Cycling across Yemen [Archives:2006/910/Reportage]

January 9 2006
Photo from archived article: photos/910/report1_1
Photo from archived article: photos/910/report1_1
Nadia Al-Sakkaf
It all started with a letter to the Yemen Times. To whom it may concern, it was titled and the story followed. Gillian and Wilhem Magar are a couple from Europe who have been cycling around the world. Their journey began two and half years ago from France and they have cycled through 12 countries, France, Italy, Slovenia, Croatia, Bosnia, Sicilia, Tunisia, Libya, Egypt, Sudan, Ethiopia and Yemen. Today, as they are in Yemen, more specific they are right now in Mukala, Hadramout, they are both excited and disappointed; “We are two world cyclists unable to cycle in Yemen” they said. Reason being is that with the recent kidnapping and security issues of the country the tourist police did not grant our two athletes permission to cycle around the country.

Gillian said: “We really hope the kidnapping situation is resolved so that tourists can enjoy the kindness of the Yemeni people as we have experienced so far. We cannot say more about the landscapes though, as we only know Sana'a!”

It has been three weeks for Gillian and Wilhem in Yemen since their arrival on the 20th of December, and yet they have not had their share of this beautiful country. Now that it is Eid holidays there might be an opportunity to see the Yemeni people celebrating and enjoying peace and fun.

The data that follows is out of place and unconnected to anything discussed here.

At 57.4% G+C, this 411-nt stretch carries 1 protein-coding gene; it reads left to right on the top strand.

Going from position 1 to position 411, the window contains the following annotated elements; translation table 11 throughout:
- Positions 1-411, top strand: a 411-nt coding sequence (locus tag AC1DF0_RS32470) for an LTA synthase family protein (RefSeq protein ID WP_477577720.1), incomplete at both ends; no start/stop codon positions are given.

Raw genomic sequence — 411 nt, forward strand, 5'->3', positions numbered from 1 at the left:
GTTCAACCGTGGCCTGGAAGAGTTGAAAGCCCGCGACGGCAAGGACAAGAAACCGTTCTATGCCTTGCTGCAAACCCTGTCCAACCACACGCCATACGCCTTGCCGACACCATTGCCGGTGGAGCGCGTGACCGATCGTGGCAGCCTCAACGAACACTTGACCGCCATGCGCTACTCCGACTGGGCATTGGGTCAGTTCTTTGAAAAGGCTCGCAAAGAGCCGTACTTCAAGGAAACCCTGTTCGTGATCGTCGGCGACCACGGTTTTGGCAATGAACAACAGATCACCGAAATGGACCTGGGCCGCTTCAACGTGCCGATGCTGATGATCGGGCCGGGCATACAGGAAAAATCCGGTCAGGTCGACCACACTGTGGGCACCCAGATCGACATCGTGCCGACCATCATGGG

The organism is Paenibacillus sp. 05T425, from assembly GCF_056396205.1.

Discover the world

They started with an idea to carry out a cycling self-sponsored journey in quest to discover the world for themselves. Two and half years ago, Wilhem, the French accountant and his wife Gillian the development activist from Ireland decided they would become world citizens for the next decade of their lives. “We want to see through our own eyes, because everything we here is somebody's else's opinion. We want to learn and understand different cultures and meet different people”, said Wilhem when I asked him about the purpose of their journey around the world. They are even planning to have a baby somewhere on the road. Their baby for real would become an international citizen.

Coming from the north of the globe and now they are heading east. Next stop would be Oman, through Mukala in Yemen, then Pakistan and India. “We haven't decided where to go once we are in India, but at least we know we are heading there for now. We hoped to visit Iran but we were not successful in getting the suitable visa. We still want to visit Iran if we had the chance.” Gillian explained.

Gillian and Wilhem chose to travel by bicycles because it is the most environment friendly way to travel. They decided to make Yemen a stopping point because of the encouraging comments they heard about the country from a Dutch couple they had met in Egypt. Gillian commented on their three weeks in Sana'a: “We are happy that we came here, although we can only talk about Sana'a since we have not been able to go else where. But the people are very friendly and nice.”